things found on an untethered island

There was an old belief that the Isle of Man floated freely around the Irish Sea. In the 17th century, a Hungarian traveller wrote 'Monia is the most celebrated of the small islands around the English coast because it has no foundation'. This untethered island wasn't somewhere I'd visited before, or even glimpsed from the English coast. On a map it looks near to where I live, but I knew it was far away.

The ferry sails towards Man through a field of wind turbines. Awkward, gangly, some shy, others stubborn  at sea they look like things grown rather than made. And they seemed to be churning the mist. There is a story about the island being hidden in a magical mist. An ember from a sailor's pipe fell on the land and undid the spell, but if all the fires on the island were extinguished at once the mist would return. All I could see ahead of me was sea mist and sky, merging in that almost colour your eyes reach for but can't quite meet. Then the horizon wrested itself from the water and the island was there. Whole at first; taken in with one glance. When I closed my eyes I could see the afterimage of its entirety long after it had stretched out into hills, cliffs, lighthouses and the long crescent of a Victorian promenade.

Standing on the island I found I could see home. I saw Ireland, too, from the west side. I navigated the island using these other places as my compass points. At dusk, I walked down a beach in the direction of home. When I slipped my shoes off the puckered sand was icy against my soles. I stood with my toes right at the very edge of the sea and couldn't resist going in. I have never seen so much blue. The water was painfully cold. When I stepped out the sand was warm. I watched my mind register this as the sand having heated up in the chilly twilight  insisting the landscape had changed and not me.

I found that on Man it is easy to fall into the footprints of folklore. Wandering lanes of fishermen's cottages I saw cross cuirns – rowan sticks bound with wool – hanging over doorways for protection. On a cliff top walk, overwhelmed by the sheer drop and unsure of the path and whether I should proceed I found three white feathers in quick succession and a hare crossed my path. I kept walking and found bluebells. At home, their colour had already leaked away (I know it isn't possible, but remain convinced they stain the air just above them and that's why they fade). Here, they were swollen with blue, but walking through them could easily lead you over the edge.

I walked and walked. Not the kind of walking that gives you space to think but the kind that allows you not to think. When sensing the space around you becomes all. On one path high above the sea, marked only by the way the grass gently held footsteps, I found a scrunched up crisp packet. I picked it up to carry on with me to a bin and saw the best before date was November 2000. It had either survived all that time on the cliff top, or been blown about the island for years and only just come to rest there.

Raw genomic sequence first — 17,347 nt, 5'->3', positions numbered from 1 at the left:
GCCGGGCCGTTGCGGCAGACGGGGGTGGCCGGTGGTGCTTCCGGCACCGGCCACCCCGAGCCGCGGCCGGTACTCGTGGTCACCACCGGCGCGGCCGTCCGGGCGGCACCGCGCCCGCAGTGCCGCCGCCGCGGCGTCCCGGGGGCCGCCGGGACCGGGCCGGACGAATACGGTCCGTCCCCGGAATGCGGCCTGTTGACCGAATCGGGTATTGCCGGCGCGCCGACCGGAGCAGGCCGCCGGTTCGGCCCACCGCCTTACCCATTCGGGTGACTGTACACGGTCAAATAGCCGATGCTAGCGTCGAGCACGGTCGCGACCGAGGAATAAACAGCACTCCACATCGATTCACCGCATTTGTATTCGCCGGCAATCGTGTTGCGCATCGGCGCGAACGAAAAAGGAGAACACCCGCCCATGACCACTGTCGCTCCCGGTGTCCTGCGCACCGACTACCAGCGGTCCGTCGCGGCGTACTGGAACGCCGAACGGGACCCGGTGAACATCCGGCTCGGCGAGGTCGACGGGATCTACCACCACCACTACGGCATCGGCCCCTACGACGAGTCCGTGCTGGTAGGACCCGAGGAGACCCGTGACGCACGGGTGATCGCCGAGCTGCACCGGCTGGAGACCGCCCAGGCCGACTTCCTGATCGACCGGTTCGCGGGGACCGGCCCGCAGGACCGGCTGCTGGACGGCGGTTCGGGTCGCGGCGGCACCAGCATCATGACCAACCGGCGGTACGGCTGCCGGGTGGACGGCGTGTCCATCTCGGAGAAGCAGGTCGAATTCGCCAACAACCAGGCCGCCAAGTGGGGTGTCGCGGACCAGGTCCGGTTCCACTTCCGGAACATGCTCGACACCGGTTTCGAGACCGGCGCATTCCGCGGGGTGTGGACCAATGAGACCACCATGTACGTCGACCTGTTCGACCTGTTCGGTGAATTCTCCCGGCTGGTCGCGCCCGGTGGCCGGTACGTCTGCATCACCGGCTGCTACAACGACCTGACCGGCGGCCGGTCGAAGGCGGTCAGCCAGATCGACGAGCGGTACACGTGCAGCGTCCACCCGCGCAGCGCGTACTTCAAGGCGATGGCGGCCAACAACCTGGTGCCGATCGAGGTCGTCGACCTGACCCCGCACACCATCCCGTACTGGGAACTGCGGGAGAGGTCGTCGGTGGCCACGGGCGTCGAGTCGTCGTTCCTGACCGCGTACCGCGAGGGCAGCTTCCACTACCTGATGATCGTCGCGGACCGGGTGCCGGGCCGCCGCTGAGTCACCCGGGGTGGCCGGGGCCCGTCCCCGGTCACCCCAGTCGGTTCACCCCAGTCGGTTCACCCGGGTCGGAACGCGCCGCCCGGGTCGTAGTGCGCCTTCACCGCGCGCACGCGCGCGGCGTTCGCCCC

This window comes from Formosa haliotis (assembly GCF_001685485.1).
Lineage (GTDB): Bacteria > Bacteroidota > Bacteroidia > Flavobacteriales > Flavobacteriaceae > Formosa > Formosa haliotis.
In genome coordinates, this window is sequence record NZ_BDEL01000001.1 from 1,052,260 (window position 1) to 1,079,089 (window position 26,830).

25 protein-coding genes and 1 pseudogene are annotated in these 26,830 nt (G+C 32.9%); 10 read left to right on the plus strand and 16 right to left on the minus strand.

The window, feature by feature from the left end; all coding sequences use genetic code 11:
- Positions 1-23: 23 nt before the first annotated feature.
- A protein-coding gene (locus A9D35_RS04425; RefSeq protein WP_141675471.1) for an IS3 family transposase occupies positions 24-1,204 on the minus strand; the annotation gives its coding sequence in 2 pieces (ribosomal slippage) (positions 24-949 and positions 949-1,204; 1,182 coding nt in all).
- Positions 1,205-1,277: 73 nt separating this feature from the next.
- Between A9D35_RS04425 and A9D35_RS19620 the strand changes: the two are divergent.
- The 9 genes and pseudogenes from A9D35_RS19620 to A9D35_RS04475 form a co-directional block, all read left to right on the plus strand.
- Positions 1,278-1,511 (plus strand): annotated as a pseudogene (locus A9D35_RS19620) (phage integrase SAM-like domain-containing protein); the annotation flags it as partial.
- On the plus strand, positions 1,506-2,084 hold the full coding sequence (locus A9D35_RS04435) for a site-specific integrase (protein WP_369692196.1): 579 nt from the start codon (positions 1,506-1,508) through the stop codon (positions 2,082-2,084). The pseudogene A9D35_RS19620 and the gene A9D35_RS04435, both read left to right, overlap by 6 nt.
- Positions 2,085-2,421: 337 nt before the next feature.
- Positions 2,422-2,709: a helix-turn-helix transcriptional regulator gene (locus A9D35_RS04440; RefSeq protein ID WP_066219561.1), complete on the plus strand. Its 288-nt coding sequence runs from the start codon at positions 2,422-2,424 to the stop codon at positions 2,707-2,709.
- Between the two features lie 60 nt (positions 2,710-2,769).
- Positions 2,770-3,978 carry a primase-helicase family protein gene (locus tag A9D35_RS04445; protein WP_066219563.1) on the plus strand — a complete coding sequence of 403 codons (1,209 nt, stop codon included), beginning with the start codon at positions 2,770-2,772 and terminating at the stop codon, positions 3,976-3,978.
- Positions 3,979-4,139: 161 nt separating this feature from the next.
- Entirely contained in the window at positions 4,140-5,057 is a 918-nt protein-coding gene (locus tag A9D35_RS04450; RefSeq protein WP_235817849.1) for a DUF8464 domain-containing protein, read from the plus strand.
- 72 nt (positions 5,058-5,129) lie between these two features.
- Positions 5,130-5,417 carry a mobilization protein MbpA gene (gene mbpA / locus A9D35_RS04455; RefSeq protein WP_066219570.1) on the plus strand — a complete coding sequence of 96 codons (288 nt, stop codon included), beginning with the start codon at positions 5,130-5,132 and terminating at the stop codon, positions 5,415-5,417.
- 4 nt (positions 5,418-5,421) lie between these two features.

After a reading in a pub back at home a few days later, someone mentioned the crisp packet in my story 'Feather Girls'. I don't know why, but there are crisp packets in many of my stories. The 14 year old packet came home with me. As did a pocketful of stones, a dimpled stick, Victorian marbles that had belonged to a shopkeeper's grandfather, and an old book of Manx fairy tales that was inscribed with a previous owner's name and address. As it was just a few streets from the bookshop, I was able to find and stand outside the house where the book had once lived. I brought back other things I can't hold like the steam from a steam train caught between trees, a recorded voice in a museum saying 'I'll tell you a story that will keep you safe', and the shifting description of a Viking woman buried within castle grounds with glass beads and an iron rod. That this was the staff of a wise woman was a possibility given in one place I visited, but hidden in many others where it was a cooking spit instead. We make objects the holders of our stories, but the language to read them is so easily lost and they are filled with other people's stories in turn.

Home had become strange after only a few days away. Every habitually unremarked movement rang out with 'I am at home.' But I've found I can close my eyes and the afterimage of the island remains.